Laura Lundquist

(Missoula Current) The headwaters of the Bitterroot River is a bad place for a rare-earth element mine, according to a local mine-contamination expert.

On Monday, Philip Ramsey gave a presentation to the Ravalli County Commissioners on the proposed Sheep Creek Mine, where he explained its potential threats to the Bitterroot Valley and tried to cut through some of the mining company’s misinformation.

“The short story, in my mind, is it’s a bad place,” Ramsey said. “The kind of mining that rare-earth element mining is, it takes a ton of water. We don’t have a lot of water to spare here. We’ve been compromising and working together for decades just to keep this river flowing all the way through the county.”

The 7-square-mile Sheep Creek Columbite Deposit Mine site in question lies in the headwaters of the Bitterroot River, approximately 38 miles south of Darby and 20 miles southwest of Lost Trail Pass. Deposits of rare-earth metals were discovered in the area in 1953, and the site has been studied and sampled since the early 1960s.

In late January, U.S. Critical Materials Corp., a Canadian mining company, announced it had discovered “the highest-grade (rare-earth element) deposit in the United States” among its 223 mining claims near the confluence of Sheep Creek and the West Fork of the Bitterroot. Then in late May, the Bitterroot National Forest announced that U.S. Critical Materials and U.S. Critical Metals Corp. had sent a Notice of Intent that they would begin exploring for rare-earth elements on their Sheep Creek claim.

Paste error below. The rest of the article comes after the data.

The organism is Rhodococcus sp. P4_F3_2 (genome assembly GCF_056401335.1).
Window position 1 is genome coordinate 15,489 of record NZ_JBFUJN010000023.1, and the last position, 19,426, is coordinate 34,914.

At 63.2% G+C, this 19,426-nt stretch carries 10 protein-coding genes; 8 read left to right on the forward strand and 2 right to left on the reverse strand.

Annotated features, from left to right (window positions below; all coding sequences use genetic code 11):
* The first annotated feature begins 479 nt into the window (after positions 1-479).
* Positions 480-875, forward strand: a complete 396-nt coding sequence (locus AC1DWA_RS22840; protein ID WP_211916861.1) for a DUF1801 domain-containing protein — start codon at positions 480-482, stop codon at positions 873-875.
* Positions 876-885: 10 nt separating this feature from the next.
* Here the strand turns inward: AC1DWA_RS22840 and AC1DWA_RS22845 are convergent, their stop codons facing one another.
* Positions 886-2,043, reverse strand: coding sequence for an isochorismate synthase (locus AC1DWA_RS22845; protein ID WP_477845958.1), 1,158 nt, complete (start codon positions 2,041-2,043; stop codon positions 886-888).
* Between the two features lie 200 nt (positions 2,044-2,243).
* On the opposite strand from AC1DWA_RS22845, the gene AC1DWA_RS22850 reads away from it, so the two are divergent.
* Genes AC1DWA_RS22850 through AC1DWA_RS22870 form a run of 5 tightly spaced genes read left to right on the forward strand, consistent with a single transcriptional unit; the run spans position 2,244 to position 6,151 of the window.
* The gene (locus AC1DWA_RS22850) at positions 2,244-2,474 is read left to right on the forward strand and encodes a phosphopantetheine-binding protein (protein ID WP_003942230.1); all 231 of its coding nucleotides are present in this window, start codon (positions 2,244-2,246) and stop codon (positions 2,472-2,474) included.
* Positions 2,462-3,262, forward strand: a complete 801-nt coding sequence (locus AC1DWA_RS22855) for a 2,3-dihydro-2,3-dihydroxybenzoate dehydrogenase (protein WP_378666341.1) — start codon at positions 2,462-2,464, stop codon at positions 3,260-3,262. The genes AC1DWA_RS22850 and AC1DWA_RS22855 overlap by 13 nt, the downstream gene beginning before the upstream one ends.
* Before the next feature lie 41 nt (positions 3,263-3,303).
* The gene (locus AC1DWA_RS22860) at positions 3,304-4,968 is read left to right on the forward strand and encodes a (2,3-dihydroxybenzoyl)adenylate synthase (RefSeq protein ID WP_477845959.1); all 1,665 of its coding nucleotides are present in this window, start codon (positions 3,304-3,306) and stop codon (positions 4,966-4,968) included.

That raised concerns among a lot of Ravalli County residents. In mid-July, Friends of the Bitterroot along with other environmental groups held a well- attended public meeting in Hamilton that highlighted some of those concerns.

Ramsey, lead scientist and general manager of the MPG Ranch near Florence, presented similar information and his own take to the commissioners on Monday. Ramsey is well acquainted with mine hazards, having earned a Ph.D. in microbiology from the University of Montana after writing his dissertation on the relationship between mine-waste contamination and ecosystem function in the upper Clark Fork River Valley.

Ramsey showed a photo of the Mountain Pass Mine, an 1,100-acre open-pit operation in California’s Mojave Desert, and asked those at the meeting to imagine it gouged into the mountainsides near Sheep Creek. While such a mine does okay in a hot, dry area like the Mojave Desert, there would be several problems in the high, rugged country of the Bitterroot Mountains in winter, Ramsey said.

The waste - ore byproducts and surrounding rock containing arsenic, lead, fluorine and radioactive thorium - is often stored onsite. Sulfide ores produce acid mine drainage that must be dealt with forever. So the site has a huge pit, huge vats of toxic chemicals and miles of pressurized pipe containing hazardous materials. But evaporation ponds don’t work when it’s cold.

“Pipes break when it’s cold. You can’t have a house without a leaky pipe occasionally.

This mine in the ‘80s and ‘90s leaked 600,000 gallons of radioactive waste out into the Mojave Desert. A 600,000-gallon spill of radioactive waste into the West Fork is going to dramatically affect our lives,” Ramsey said.

The Mountain Pass Mine uses 285 million gallons of water a year - more than 850 acre-feet - to extract the ore. Even though the mine recycles a lot of it, Ramsey said that would be 285 million gallons a year that wouldn’t enter the Bitterroot River each year. The river already suffers from low flows even though it gets water from the Painted Rocks Reservoir.